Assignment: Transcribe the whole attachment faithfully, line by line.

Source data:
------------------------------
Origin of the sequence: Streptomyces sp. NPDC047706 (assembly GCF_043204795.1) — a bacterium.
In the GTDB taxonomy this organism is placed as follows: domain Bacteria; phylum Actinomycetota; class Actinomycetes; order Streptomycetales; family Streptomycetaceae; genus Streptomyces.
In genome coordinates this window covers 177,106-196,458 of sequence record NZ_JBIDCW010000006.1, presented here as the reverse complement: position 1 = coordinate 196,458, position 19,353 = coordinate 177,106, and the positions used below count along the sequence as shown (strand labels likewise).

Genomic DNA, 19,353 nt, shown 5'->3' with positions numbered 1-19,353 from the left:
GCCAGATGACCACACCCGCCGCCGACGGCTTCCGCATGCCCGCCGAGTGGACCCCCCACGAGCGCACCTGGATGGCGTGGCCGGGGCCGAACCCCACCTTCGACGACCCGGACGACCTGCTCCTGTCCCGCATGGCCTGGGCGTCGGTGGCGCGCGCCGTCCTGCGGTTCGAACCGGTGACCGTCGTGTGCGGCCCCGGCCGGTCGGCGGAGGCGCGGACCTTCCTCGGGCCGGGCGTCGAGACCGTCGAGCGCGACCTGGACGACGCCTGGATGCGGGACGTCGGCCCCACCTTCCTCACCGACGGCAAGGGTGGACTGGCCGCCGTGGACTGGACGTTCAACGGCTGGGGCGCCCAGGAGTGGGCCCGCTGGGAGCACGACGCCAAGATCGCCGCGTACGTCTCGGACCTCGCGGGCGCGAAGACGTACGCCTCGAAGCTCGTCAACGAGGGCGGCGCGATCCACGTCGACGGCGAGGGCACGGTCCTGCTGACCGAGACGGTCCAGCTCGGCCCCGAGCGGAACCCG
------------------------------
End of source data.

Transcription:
Origin of the sequence: Streptomyces sp. NPDC047706 (assembly GCF_043204795.1) — a bacterium.
In the GTDB taxonomy this organism is placed as follows: domain Bacteria; phylum Actinomycetota; class Actinomycetes; order Streptomycetales; family Streptomycetaceae; genus Streptomyces.
In genome coordinates this window covers 177,106-196,458 of sequence record NZ_JBIDCW010000006.1, presented here as the reverse complement: position 1 = coordinate 196,458, position 19,353 = coordinate 177,106, and the positions used below count along the sequence as shown (strand labels likewise).

Genomic DNA, 19,353 nt, shown 5'->3' with positions numbered 1-19,353 from the left:
GCCAGATGACCACACCCGCCGCCGACGGCTTCCGCATGCCCGCCGAGTGGACCCCCCACGAGCGCACCTGGATGGCGTGGCCGGGGCCGAACCCCACCTTCGACGACCCGGACGACCTGCTCCTGTCCCGCATGGCCTGGGCGTCGGTGGCGCGCGCCGTCCTGCGGTTCGAACCGGTGACCGTCGTGTGCGGCCCCGGCCGGTCGGCGGAGGCGCGGACCTTCCTCGGGCCGGGCGTCGAGACCGTCGAGCGCGACCTGGACGACGCCTGGATGCGGGACGTCGGCCCCACCTTCCTCACCGACGGCAAGGGTGGACTGGCCGCCGTGGACTGGACGTTCAACGGCTGGGGCGCCCAGGAGTGGGCCCGCTGGGAGCACGACGCCAAGATCGCCGCGTACGTCTCGGACCTCGCGGGCGCGAAGACGTACGCCTCGAAGCTCGTCAACGAGGGCGGCGCGATCCACGTCGACGGCGAGGGCACGGTCCTGCTGACCGAGACGGTCCAGCTCGGCCCCGAGCGGAACCCG